Although Acura would sell about 10 manual-transmission-equipped TSX V6s, we still mourn the lack of a manual gearbox in the car, since the extra power begs for a third pedal. However, the 5-speed automatic is no disappointment. Quick, smooth shifts and rapid, intelligent logic means the car is rarely in a gear other than the one you would choose yourself, particularly when in sport mode.

The TSX V6 excels at being exactly what it is — a luxury sedan. The cabin is quiet and comfortable, with most wind and road noise banished to the exterior of the vehicle, and the suspension copes easily with uneven pavement without upsetting your latte inside. The buttery 5-speed automatic transmission does its job without any drama, and the suite of high-tech gizmos, with or without the available technology package, means the TSX V6 fills an important hole in the Acura portfolio.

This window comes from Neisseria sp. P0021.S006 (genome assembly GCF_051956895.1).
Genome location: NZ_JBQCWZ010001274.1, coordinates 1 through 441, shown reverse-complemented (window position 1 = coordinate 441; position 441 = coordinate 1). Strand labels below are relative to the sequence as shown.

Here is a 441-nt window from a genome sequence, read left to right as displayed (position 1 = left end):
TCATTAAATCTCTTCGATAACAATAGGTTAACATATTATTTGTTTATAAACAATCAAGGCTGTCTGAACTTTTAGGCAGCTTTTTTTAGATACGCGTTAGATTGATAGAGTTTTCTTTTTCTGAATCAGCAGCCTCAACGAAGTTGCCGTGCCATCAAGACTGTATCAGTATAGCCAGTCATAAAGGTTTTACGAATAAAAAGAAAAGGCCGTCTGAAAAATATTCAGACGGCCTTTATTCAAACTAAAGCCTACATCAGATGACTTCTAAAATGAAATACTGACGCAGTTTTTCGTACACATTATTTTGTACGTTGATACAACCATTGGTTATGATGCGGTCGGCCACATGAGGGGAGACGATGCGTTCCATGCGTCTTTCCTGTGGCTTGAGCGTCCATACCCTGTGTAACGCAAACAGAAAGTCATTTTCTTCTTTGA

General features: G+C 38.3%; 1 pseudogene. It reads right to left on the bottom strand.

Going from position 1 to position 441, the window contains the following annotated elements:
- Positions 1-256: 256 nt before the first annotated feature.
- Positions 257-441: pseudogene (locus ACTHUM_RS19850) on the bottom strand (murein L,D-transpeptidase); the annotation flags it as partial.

Right for You?
While the base TSX squeezes the wallet for between $29,310 and $32,410, depending on gearbox selection and options, the TSX V6 checks in between $34,850 and $37,950. If that seems steep, consider the massive amount of technology that comes standard, combined with the fact that you'll never find yourself searching for gears (or torque) when the need arises to pass that minivan.

James Tate cut his teeth in the business as a race team crew member before moving to the editorial side asSenior Editor of Sport Compact Car, and his work has appeared in Popular Mechanics, Automobile, Motor Trend and European Car. When not writing, Tate is usually fantasizing about a vintage Porsche 911.

advertisement

Search local listings

powered by:

Recently Viewed Cars

View favorites
BB06 - 9/2/2014 2:38:48 AM